The Bahamas National Trust (BNT) yesterday issued a warning to residents on Grand Bahama following an increase of aggressive bee attacks. The BNT said it had a team scheduled to conduct bird surveys in East Grand Bahama from June 7-15.
“On June 12th, the team was on Lightbourne Cay located south of Sweetings Cay, when they encountered an aggressive swarm of bees around 600 meters into the native vegetation,” the BNT said in a statement.
“This encounter resulted in team members receiving numerous stings, with one person being stung up to 16 times.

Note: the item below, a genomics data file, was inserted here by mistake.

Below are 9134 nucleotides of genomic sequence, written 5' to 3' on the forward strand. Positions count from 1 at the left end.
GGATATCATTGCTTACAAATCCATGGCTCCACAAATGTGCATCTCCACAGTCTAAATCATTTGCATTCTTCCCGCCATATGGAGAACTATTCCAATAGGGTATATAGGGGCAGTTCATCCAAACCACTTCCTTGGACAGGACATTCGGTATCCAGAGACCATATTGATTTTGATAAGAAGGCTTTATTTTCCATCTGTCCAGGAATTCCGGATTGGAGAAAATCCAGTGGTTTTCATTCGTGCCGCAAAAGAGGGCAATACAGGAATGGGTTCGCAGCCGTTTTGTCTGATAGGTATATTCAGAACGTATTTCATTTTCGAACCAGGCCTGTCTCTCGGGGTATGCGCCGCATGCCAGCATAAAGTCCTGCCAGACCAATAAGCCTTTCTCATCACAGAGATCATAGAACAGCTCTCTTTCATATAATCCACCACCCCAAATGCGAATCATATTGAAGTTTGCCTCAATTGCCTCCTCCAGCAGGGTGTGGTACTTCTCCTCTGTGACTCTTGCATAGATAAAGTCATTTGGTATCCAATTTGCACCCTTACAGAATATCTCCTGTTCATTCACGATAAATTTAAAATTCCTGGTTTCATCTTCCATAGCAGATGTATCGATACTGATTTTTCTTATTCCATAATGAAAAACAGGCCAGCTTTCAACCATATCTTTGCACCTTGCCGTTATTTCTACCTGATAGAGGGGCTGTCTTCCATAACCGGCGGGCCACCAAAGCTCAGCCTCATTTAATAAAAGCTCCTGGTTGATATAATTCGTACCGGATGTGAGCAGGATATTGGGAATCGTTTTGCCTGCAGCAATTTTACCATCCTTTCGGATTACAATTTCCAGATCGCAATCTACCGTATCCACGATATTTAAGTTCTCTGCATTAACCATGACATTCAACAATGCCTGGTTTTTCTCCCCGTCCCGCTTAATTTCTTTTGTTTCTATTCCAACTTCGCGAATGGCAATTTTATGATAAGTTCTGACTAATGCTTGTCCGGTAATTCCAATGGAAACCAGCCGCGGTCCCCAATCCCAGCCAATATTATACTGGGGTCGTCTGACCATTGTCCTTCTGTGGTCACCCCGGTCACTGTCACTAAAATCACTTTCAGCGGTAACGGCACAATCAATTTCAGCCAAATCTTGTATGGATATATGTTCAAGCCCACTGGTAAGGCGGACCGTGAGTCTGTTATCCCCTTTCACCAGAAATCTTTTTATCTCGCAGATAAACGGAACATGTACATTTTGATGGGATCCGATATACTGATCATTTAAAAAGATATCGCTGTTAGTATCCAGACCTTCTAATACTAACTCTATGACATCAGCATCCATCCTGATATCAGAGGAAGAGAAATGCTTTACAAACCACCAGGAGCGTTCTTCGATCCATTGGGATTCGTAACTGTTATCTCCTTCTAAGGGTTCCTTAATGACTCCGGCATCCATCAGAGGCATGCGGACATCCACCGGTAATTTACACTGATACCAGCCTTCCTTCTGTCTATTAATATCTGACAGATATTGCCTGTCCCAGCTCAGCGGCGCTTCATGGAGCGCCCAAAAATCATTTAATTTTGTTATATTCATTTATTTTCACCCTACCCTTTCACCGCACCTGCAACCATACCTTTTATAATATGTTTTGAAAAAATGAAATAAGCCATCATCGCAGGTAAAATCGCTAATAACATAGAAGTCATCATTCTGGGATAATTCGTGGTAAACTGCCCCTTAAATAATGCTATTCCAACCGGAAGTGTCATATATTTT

“Based on the extreme aggression of their behavior, the BNT believes that these may be Africanized bees.
“We do also acknowledge several anecdotal reports from Grand Bahama, namely Freeport and Sweetings Cay, regarding attacks from aggressive bees that therefore affirm our suspicions.
“The BNT has communicated with the Department of Agriculture regarding this issue and has requested an inquiry into this matter.”
Africanized bees are a hybrid species that are more commonly known as “killer bees”. The organization noted that if members of the public have any questions or would like to make a report about aggressive bees, to contact the BNT’s Grand Bahama National Park Manager Ellsworth Weir at 352-5438 or Science Officer Scott Johnson at 393-1317.